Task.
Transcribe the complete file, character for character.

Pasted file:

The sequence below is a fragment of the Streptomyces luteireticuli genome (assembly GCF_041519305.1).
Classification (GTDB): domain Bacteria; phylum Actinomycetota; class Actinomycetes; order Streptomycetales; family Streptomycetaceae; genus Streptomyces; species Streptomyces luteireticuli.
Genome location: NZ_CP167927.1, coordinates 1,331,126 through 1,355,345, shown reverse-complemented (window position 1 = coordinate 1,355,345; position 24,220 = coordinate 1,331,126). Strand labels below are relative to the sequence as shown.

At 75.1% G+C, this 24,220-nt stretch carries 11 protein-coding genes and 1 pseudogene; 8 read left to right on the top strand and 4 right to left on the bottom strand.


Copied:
The sequence below is a fragment of the Streptomyces luteireticuli genome (assembly GCF_041519305.1).
Classification (GTDB): domain Bacteria; phylum Actinomycetota; class Actinomycetes; order Streptomycetales; family Streptomycetaceae; genus Streptomyces; species Streptomyces luteireticuli.
Genome location: NZ_CP167927.1, coordinates 1,331,126 through 1,355,345, shown reverse-complemented (window position 1 = coordinate 1,355,345; position 24,220 = coordinate 1,331,126). Strand labels below are relative to the sequence as shown.

At 75.1% G+C, this 24,220-nt stretch carries 11 protein-coding genes and 1 pseudogene; 8 read left to right on the top strand and 4 right to left on the bottom strand.